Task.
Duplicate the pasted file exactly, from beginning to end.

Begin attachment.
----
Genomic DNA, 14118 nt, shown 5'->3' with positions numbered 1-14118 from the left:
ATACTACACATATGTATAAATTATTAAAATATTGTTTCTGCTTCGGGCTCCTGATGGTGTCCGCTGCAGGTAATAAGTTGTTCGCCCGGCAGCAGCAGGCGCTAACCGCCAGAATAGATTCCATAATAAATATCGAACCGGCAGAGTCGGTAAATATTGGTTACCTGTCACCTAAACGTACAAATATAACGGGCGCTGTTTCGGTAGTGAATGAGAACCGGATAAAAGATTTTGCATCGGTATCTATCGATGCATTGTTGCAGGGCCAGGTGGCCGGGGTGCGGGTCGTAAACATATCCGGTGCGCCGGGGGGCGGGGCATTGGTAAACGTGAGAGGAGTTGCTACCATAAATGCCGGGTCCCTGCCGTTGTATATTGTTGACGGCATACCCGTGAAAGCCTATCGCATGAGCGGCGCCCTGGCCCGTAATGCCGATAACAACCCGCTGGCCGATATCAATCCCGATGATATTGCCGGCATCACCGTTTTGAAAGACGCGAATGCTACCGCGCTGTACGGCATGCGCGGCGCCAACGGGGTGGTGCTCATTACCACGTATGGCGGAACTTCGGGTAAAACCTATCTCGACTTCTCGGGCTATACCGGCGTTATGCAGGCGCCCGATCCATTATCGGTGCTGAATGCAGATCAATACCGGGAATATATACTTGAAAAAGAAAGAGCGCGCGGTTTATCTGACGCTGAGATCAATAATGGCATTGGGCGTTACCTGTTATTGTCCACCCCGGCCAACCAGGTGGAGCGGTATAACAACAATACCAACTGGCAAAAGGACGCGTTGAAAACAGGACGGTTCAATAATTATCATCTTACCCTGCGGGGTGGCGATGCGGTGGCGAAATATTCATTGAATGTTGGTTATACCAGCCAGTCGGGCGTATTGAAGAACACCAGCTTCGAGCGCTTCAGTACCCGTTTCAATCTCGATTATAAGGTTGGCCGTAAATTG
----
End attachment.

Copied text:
Genomic DNA, 14118 nt, shown 5'->3' with positions numbered 1-14118 from the left:
ATACTACACATATGTATAAATTATTAAAATATTGTTTCTGCTTCGGGCTCCTGATGGTGTCCGCTGCAGGTAATAAGTTGTTCGCCCGGCAGCAGCAGGCGCTAACCGCCAGAATAGATTCCATAATAAATATCGAACCGGCAGAGTCGGTAAATATTGGTTACCTGTCACCTAAACGTACAAATATAACGGGCGCTGTTTCGGTAGTGAATGAGAACCGGATAAAAGATTTTGCATCGGTATCTATCGATGCATTGTTGCAGGGCCAGGTGGCCGGGGTGCGGGTCGTAAACATATCCGGTGCGCCGGGGGGCGGGGCATTGGTAAACGTGAGAGGAGTTGCTACCATAAATGCCGGGTCCCTGCCGTTGTATATTGTTGACGGCATACCCGTGAAAGCCTATCGCATGAGCGGCGCCCTGGCCCGTAATGCCGATAACAACCCGCTGGCCGATATCAATCCCGATGATATTGCCGGCATCACCGTTTTGAAAGACGCGAATGCTACCGCGCTGTACGGCATGCGCGGCGCCAACGGGGTGGTGCTCATTACCACGTATGGCGGAACTTCGGGTAAAACCTATCTCGACTTCTCGGGCTATACCGGCGTTATGCAGGCGCCCGATCCATTATCGGTGCTGAATGCAGATCAATACCGGGAATATATACTTGAAAAAGAAAGAGCGCGCGGTTTATCTGACGCTGAGATCAATAATGGCATTGGGCGTTACCTGTTATTGTCCACCCCGGCCAACCAGGTGGAGCGGTATAACAACAATACCAACTGGCAAAAGGACGCGTTGAAAACAGGACGGTTCAATAATTATCATCTTACCCTGCGGGGTGGCGATGCGGTGGCGAAATATTCATTGAATGTTGGTTATACCAGCCAGTCGGGCGTATTGAAGAACACCAGCTTCGAGCGCTTCAGTACCCGTTTCAATCTCGATTATAAGGTTGGCCGTAAATTG